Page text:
Last fall I created some graphics for a slide show for our annual library reception event to demonstrate some of what we do via stats and graphics. This was such a fun side project and I couldn’t have done it without the data gathering help of Helen Look and others.
Archive for the 'visualization' Category
This is the second year of the University of Michigan Library’s iDesign competition. This year’s theme is virtual browsing and the challenge is to design an innovative tool which will enhance MLibrary’s discovery environment.
We received some fantastic entries! I especially appreciate the projects that employed UX research methods to inform their designs. If you are so inclined, you can vote on the projects or just have a look at the individual projects:
“…a recommender system could be developed to utilize this rich set of knowledge to curate subsets of the overall library collections, which could then be used to make recommendations to users. A large number of these subsets from across the university could be interconnected and used to surface new content to users, enhance their experience, and break down artificial barriers created by different subject areas.”
“Ever lend a book to a friend? Ever wish they would bring it back? Forget who you lent it to in the first place? MyLibrary will finally let you keep track of your personal collection.”
Designs for an improved multi-search interface
A-oi-de [ey-oi-dee] – noun: “A virtual browsing system that aims to facilitate new methods of interpreting search results through virtualized representations of audio CD materials for the University of Michigan’s Music Library.”
A visual browser for Askwith Media Library
I just found this fantastic information graphic from Business Week that demonstrates what people are doing online and is broken down by age range. I particularly like the categories used: Creators, Critics, Collectors, Joiners, Spectators, Inactives.
Looking at the Youth (18-21) column, social networking is the top activity for this group with 70% participating. I think this definitely supports the argument for “being where our patrons are.” At the very least, that we should be aware of where they are and think about how it informs their use of the web.
As an obsessive RSS & Delicious user, I find it somewhat difficult to believe that there’s relatively little activity going on in the “Collectors” category. Maybe these technologies just fit a niche need (the need to share links, need to have a central bookmark collection, the need to read way too many blogs).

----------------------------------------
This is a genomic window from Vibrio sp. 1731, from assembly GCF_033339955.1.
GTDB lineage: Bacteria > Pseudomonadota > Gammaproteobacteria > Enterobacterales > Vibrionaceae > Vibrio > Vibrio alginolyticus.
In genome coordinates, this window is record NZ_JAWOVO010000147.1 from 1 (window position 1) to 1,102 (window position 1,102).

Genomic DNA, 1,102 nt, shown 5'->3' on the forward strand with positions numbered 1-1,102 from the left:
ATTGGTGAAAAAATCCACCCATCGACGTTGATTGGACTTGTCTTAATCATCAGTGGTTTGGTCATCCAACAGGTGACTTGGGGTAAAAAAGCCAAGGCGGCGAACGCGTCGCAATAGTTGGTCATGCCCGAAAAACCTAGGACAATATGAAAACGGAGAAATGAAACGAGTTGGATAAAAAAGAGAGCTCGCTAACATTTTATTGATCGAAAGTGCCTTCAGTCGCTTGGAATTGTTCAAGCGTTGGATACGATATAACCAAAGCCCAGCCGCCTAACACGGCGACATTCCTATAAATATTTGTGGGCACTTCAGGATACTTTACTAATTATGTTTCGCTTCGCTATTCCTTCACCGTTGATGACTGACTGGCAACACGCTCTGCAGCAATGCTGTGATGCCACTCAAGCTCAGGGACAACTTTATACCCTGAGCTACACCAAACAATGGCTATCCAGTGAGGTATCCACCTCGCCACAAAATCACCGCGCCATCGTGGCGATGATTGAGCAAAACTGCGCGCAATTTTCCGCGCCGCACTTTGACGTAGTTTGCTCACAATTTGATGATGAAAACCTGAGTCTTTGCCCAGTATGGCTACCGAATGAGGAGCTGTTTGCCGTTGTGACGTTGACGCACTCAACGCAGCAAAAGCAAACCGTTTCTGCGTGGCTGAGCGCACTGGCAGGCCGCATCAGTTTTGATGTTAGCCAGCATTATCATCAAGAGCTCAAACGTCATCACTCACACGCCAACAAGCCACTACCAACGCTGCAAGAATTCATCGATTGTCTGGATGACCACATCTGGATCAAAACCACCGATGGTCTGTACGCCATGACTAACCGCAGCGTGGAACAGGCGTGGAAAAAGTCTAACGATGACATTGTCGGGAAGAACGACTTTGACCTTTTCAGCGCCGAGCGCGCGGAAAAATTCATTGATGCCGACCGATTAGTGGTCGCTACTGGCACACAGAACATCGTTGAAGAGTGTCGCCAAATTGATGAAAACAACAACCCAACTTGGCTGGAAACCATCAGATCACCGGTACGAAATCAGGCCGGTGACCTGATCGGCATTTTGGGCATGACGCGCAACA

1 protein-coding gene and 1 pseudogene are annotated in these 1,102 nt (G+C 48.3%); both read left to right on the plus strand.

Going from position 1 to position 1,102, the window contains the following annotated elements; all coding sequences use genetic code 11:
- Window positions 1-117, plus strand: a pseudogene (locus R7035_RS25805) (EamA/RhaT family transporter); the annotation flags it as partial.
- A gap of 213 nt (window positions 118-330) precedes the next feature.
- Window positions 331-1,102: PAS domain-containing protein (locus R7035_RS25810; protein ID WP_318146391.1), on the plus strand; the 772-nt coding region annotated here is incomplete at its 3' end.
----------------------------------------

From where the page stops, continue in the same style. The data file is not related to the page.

If you know me, you know that I LOVE CHARTS! So obviously I was pleased to learn that Google has just released an API for making charts – pie charts, bar charts, venn diagrams, scatter plots, and line charts.
Here’s a test chart I made showing the holdings of the UM library as of 2006 (note: I rounded and simplified the categories). Its fairly easy to do – you just link to an image that is called via a URL, plug your chart type and data into the URL, and the graphic will be dynamically generated for you.
So, there are no more excuses for showing tables and tables of boring stats – put it in a chart!
[Link: Google Chart API]
Another fantastic video from the TED conference.
In a follow-up to his now-legendary TED2006 presentation, Hans Rosling demonstrates how developing countries are pulling themselves out of poverty. He shows us the next generation of his Trendalyzer software — which analyzes and displays data in amazingly accessible ways, allowing people to see patterns previously hidden behind mountains of stats. (Ten days later, he announced a deal with Google to acquire the software.) He also demos Dollar Street, a program that lets you peer in the windows of typical families worldwide living at different income levels. Be sure to watch straight through to the (literally) jaw-dropping finale.
I am such a sucker for this kind of thing. I especially like the newspaper interface because it’s such a great solution to current “real estate” issues. And there’s just something really nice about how smooth the zooming is – similar to the iphone and the multi-touch interface.